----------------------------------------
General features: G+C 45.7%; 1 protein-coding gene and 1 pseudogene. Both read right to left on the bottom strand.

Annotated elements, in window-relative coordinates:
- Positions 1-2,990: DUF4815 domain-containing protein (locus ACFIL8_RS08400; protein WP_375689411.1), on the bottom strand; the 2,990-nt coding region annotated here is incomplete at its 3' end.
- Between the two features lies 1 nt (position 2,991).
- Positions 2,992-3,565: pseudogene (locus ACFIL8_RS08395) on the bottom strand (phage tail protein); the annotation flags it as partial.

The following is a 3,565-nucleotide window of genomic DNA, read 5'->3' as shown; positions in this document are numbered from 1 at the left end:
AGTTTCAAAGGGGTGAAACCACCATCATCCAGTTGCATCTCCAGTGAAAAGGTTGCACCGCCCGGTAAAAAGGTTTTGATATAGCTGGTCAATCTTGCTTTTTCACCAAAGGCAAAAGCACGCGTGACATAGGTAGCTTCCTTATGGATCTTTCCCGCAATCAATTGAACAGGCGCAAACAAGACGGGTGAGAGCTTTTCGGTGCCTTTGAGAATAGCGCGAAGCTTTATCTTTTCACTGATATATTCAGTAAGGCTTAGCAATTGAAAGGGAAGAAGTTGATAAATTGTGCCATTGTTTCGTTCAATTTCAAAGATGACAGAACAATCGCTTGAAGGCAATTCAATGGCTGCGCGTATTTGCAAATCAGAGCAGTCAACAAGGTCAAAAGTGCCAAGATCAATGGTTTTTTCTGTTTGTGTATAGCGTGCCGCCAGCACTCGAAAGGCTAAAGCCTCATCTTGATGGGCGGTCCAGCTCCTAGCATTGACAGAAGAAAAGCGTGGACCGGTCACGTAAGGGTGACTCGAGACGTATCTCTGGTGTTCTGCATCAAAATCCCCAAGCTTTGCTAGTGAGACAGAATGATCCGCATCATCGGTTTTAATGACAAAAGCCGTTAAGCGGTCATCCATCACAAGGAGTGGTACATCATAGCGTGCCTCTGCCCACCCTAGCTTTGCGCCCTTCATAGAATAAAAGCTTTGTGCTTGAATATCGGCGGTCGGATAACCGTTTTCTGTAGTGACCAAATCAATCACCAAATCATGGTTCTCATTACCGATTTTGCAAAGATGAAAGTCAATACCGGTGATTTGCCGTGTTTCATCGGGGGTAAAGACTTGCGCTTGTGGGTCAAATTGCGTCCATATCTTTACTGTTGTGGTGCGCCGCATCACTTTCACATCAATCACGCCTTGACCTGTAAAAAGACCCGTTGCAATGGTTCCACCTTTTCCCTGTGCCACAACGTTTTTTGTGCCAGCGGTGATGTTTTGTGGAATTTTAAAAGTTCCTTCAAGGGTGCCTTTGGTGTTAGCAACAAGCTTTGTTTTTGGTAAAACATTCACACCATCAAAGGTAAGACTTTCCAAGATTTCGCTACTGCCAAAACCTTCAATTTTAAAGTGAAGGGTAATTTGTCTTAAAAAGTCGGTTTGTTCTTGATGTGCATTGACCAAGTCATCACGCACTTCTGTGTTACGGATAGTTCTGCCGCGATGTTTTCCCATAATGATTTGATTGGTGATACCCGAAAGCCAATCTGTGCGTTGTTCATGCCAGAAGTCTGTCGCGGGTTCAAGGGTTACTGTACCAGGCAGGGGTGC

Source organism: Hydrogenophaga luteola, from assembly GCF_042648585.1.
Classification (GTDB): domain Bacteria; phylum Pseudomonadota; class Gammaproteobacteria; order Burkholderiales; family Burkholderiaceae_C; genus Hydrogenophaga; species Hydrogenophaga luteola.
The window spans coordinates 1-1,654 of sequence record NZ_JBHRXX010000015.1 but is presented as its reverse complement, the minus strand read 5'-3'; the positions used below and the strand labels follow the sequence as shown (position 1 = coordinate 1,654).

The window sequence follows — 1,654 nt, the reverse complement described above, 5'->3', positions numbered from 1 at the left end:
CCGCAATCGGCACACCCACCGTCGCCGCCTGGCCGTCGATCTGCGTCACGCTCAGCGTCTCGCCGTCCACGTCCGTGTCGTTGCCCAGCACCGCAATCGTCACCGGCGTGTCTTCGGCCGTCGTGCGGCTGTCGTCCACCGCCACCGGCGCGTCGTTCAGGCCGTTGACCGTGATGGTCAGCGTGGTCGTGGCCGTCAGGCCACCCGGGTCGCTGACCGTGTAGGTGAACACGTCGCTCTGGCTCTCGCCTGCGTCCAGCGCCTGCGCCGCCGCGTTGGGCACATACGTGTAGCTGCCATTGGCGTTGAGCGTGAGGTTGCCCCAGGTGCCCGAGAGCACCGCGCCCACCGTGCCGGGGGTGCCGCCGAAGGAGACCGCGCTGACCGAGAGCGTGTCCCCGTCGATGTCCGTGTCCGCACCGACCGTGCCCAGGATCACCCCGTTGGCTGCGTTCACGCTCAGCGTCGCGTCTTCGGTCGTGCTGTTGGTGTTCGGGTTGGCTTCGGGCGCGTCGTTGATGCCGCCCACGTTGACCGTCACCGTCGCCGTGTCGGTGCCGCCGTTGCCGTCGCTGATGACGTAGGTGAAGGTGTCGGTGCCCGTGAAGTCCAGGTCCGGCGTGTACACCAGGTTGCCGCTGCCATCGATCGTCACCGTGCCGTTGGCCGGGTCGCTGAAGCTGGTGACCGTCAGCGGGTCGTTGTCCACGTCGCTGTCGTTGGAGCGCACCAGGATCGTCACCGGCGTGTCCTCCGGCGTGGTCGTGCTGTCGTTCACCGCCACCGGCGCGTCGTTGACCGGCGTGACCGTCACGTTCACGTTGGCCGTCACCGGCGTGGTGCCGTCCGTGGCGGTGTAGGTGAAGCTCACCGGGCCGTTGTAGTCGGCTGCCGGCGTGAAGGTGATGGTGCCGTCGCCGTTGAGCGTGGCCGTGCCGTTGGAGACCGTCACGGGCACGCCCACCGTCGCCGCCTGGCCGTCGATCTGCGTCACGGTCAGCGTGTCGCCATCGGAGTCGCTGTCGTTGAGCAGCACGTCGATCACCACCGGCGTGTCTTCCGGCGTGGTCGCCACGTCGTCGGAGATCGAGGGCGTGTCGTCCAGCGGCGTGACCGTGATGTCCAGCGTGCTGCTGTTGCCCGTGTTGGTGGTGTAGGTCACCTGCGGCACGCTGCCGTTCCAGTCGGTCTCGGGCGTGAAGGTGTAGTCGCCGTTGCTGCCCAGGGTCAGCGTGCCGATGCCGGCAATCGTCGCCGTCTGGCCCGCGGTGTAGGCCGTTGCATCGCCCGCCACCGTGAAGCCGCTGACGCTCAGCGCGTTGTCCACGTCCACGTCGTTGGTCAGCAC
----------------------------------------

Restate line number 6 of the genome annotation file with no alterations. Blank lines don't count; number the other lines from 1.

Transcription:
The following is a 3,565-nucleotide window of genomic DNA, read 5'->3' as shown; positions in this document are numbered from 1 at the left end: